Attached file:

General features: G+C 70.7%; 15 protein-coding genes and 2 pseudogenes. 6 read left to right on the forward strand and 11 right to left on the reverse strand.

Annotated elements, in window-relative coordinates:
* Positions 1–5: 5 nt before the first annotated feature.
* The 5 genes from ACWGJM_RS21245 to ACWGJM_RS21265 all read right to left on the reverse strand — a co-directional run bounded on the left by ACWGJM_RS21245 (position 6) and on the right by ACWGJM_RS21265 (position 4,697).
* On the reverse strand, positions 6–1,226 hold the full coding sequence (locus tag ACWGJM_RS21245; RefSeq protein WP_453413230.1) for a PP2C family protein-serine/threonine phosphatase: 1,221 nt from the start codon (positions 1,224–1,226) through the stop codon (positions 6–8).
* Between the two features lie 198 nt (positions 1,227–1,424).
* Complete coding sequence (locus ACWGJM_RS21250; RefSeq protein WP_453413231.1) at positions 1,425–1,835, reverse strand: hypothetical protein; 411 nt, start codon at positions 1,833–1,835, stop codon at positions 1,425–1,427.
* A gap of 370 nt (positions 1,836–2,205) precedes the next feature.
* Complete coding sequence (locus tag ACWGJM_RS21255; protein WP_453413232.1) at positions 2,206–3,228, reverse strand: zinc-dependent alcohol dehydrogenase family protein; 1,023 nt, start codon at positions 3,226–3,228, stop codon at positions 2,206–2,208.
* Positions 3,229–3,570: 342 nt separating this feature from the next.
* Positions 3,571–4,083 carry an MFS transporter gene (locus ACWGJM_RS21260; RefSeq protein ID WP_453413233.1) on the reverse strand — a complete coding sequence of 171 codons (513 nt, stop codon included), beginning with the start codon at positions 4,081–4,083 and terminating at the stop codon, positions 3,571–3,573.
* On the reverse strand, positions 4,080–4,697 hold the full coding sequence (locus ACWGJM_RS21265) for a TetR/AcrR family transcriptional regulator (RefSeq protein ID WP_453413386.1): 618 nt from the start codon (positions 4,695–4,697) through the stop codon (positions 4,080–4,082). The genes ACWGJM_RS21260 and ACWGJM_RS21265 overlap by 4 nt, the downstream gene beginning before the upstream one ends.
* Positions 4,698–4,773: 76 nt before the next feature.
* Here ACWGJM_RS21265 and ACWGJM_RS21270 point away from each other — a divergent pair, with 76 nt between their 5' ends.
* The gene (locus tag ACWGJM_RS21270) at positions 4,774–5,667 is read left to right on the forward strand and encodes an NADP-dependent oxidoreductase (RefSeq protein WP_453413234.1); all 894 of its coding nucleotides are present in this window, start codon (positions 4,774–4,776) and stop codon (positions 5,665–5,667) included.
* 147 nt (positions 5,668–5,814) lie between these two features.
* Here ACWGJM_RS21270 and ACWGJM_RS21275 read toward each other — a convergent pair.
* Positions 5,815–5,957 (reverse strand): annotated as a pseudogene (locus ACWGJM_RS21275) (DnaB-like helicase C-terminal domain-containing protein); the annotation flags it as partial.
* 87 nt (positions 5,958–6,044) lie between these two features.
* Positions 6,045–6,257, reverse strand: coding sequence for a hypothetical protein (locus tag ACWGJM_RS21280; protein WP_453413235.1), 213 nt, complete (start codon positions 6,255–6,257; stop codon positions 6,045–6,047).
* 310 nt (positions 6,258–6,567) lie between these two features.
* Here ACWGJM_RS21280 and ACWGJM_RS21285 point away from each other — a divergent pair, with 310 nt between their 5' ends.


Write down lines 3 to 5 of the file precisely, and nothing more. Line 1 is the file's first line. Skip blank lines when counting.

* Positions 1–5: 5 nt before the first annotated feature.
* The 5 genes from ACWGJM_RS21245 to ACWGJM_RS21265 all read right to left on the reverse strand — a co-directional run bounded on the left by ACWGJM_RS21245 (position 6) and on the right by ACWGJM_RS21265 (position 4,697).
* On the reverse strand, positions 6–1,226 hold the full coding sequence (locus tag ACWGJM_RS21245; RefSeq protein WP_453413230.1) for a PP2C family protein-serine/threonine phosphatase: 1,221 nt from the start codon (positions 1,224–1,226) through the stop codon (positions 6–8).